I am grateful to Noël Carroll, David Davies, Sherri Irvin, Aaron Meskin, and Paul Thom for stimulating discussions of The Art of Theater over the past year, culminating in these carefully crafted critical comments on various aspects of the book.1 I especially appreciate the efforts of Sherri Irvin, who edited this special issue and without whose encouragement, enthusiasm, and careful editing this would not have happened.
Whenever the central proposals made in The Art of Theater were made by theater people during the past hundred years, they were greeted with a kind of baffled outrage by many traditionalist literature scholars who had taken it as an obvious fact that theatrical performances are nothing more than illustrations or interpretations of works of dramatic literature, at best requiring artistry for performance but not issuing in independent works of art. Quite a few contemporary literature and theater scholars have seen errors in the traditionalist view and proposed that theatrical performances are capable of even great artistry and, perhaps, of being works of art in their own right. It must be said, however, that they will not find my defense of that position congenial. Indeed, it will seem worse still from their point of view because my defense of the position does not require semiotic analysis, let alone any sort of poststructuralist thinking about theatrical performances that depends on seeing performance as a novel kind of text—a “theater text.” This will disappoint because, unlike many contemporary literary theorists (and even some theater theorists), I do not think of theatrical performances as something to be read and, further, as something that falls within the purview of literary scholarship after all. Performances are actions and are to be understood in the ways we understand all other actions.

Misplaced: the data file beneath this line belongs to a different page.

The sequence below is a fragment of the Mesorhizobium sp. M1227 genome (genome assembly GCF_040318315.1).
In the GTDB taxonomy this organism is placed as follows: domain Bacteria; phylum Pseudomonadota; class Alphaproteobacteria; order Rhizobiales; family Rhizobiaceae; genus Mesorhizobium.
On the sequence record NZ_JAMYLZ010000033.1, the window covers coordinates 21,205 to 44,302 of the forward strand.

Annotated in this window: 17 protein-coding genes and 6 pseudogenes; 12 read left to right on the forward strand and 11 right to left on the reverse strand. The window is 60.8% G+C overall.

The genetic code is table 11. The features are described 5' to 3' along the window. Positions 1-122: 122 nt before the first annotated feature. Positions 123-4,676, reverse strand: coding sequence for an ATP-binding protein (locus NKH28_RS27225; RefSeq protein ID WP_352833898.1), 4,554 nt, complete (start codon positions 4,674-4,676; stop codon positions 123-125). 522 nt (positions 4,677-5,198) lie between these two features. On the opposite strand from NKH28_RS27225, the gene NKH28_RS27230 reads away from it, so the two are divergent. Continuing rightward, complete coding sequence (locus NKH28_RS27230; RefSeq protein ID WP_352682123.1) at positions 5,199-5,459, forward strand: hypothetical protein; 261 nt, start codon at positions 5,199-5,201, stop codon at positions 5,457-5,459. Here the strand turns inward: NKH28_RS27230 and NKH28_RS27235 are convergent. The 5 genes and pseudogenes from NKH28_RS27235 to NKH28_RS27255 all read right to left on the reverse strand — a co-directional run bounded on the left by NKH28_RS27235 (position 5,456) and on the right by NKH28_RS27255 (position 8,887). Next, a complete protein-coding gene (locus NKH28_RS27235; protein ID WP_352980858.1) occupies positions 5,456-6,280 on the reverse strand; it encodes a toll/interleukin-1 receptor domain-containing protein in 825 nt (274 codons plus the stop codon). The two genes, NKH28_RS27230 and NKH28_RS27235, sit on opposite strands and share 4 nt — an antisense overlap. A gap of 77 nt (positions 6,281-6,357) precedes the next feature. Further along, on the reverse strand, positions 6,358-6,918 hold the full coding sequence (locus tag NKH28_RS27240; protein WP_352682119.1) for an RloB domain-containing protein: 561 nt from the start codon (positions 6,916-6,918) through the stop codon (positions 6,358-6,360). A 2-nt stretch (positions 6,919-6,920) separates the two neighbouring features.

I knew the central proposals in The Art of Theater would seem a little strange to philosophers. Some of the strangeness that they have felt about the view—if not the baffled outrage felt by literary theorists—can be mitigated, I believe, by considering three facts that served as motivations for making the proposal. I encountered these facts while teaching experimental theater techniques in a workshop format. Only gradually did I come to realize they are facts about any theatrical performance—its presentation, its [End Page 80] preparation, and its reception. It was only after I realized how general these facts are that I began to wonder why the view they seem to suggest is not more widely held, or even discussed, among philosophers working on the performing arts. My book was designed to get that discussion going. And, to judge by the quality of the discussion in this volume, it has succeeded admirably in meeting that goal. I think the book is also largely correct, however, so it is worth beginning at the beginning, with the basic facts I encountered in teaching experimental theater.
First, it is undeniable that what typical spectators for any theatrical performance grasp is delivered to them entirely during the time of the performance itself. The typical spectator—which excludes academics and professional critics—is usually unfamiliar with what she is about to see and hear, in content if not in kind. Nevertheless, most spectators are successful in tracking most theatrical performances, even some in wildly unfamiliar styles and traditions. This is an important fact. Its importance lies in the implication that spectators do not need to recognize anything beyond what they see in the performance to regard the event as something they can assess aesthetically and artistically.
Second, rehearsal processes for theatrical performances involve a lot of experimentation that focuses on how to make features of actors’ bodies and voices render clearly what the audience is supposed to see and hear and on how to make the sights and sounds generated by the ensemble, the set, the lighting, and so on focus audience attention in the places that will best enable them to understand what the company is presenting. This too is an important fact, for it highlights what any spectator has to know something about in order to make cogent artistic assessments of the event she has witnessed.
Finally, consider the following case: if you were...